If you’re not already on your channel page, click the profile icon at the top right and then click Your Channel, then click Customize Channel in the upper right corner. From there you will be taken to a separate screen where you can click on different parts of your channel and edit them.

Click on the Add Channel Art button nestled in the center of the empty space where your banner will go. Then, you will be given the option to upload your channel art. Select your file and upload it, adjusting the positioning or crop as necessary.

Uploading the YouTube profile photo or icon is pretty similar. From your channel page, place the cursor over your icon. An “edit” icon will appear, which you can then click and have the option to upload your file to use on your profile. As with the banner, select the file and crop it if necessary to fit.

YouTube channel description (or, the YouTube About Page)

Just like any blog or other website, your channel should absolutely have a great About page–or the YouTube channel description as YouTube labels it. Yes, each video has its own description, but the channel itself also has its own main description.

Found under the About tab on the channel page, the description really serves two purposes: first, it gives new viewers a good summary of what to expect from your content at a quick glance, so a well-written description will be helpful in bringing in viewers that may have otherwise been on the fence or unsure of the scope of the channel.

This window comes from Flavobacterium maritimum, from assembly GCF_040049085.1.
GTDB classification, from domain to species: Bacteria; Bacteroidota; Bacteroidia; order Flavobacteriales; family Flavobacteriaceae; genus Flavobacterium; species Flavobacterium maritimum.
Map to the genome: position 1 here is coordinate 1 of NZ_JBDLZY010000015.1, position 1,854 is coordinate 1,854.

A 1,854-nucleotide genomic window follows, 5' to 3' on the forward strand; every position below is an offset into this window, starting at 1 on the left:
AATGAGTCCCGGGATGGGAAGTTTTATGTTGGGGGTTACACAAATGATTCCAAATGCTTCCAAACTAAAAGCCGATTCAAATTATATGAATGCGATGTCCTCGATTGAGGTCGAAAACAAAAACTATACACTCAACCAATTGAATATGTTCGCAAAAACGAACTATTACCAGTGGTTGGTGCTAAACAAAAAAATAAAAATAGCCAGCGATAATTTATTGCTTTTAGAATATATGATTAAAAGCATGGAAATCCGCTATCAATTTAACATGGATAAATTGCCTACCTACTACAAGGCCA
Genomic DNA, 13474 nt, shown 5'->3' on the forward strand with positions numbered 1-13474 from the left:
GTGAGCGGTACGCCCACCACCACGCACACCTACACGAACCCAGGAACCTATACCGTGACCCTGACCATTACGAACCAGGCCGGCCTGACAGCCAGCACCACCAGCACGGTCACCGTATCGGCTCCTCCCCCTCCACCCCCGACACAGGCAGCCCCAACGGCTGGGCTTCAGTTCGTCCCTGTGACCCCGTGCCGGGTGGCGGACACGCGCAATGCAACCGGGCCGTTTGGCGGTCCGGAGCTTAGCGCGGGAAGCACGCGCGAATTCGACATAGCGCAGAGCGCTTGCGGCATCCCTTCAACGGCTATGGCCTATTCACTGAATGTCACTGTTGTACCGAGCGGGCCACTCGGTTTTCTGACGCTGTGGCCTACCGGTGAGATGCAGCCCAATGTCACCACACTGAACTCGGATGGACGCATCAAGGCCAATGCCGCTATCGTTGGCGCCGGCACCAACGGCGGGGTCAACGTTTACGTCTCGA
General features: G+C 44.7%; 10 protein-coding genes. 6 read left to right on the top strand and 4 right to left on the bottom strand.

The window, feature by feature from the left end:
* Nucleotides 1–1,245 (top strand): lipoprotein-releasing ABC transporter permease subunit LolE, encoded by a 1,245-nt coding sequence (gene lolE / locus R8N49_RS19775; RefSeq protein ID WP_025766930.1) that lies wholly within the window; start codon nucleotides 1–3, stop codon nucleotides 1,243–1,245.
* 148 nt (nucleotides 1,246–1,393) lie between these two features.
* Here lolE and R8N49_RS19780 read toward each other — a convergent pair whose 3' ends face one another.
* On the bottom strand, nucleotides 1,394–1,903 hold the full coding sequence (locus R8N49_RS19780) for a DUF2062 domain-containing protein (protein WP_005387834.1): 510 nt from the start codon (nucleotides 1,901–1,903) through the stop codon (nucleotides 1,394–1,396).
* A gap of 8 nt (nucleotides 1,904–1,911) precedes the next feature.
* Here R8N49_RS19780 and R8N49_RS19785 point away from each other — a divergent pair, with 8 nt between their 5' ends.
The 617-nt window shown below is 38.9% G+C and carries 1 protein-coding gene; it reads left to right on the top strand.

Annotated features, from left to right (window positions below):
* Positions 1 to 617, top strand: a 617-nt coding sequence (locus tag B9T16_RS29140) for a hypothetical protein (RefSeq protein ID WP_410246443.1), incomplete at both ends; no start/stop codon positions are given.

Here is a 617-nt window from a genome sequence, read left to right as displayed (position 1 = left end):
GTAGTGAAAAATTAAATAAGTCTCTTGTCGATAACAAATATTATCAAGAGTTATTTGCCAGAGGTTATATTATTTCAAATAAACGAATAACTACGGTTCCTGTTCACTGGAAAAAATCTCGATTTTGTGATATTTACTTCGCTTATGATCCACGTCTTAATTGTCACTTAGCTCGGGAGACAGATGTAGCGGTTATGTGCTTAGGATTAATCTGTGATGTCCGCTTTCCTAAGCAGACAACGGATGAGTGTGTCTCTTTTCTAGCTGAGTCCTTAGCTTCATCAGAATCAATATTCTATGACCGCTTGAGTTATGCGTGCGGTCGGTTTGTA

Second, it can help you in search results. The first 100-150 characters of your description will show up in your channel listing in the YouTube search results page and can quickly describe your channel. You’ll want this first 100-150 characters to really stand out and grab a viewer’s attention.

And of course, the description can contribute to your search ranking as well. The exact impact of the description and how it may or may not help a channel rank in the YouTube algorithm is–just like everything else algorithm-related–somewhat a mystery, but it’s widely observed that including good keywords in your description can assist with your channel ranking.

How to write a good YouTube channel description

Your YouTube description should accomplish a few things. As we mentioned before, the first 100-150 characters should be the attention-grabbing summary of what your channel does. This should be something that hooks the viewer quickly.

Next, you’ll want to provide a strong description of what your YouTube channel can do for the viewer. Don’t focus on writing about your channel, but instead what the viewer will get out of watching your channel.

If your channel is built to teach someone how to do something, for example, highlight that goal in your description. Create a strong reason for someone to stick around and subscribe to your YouTube channel.

Be sure to include relevant keywords in your description that pertain to your channel, as that will increase your chances of being noticed in the algorithm. But don’t be spammy–keyword stuffing your description won’t do any good as YouTube is good at identifying unnatural content.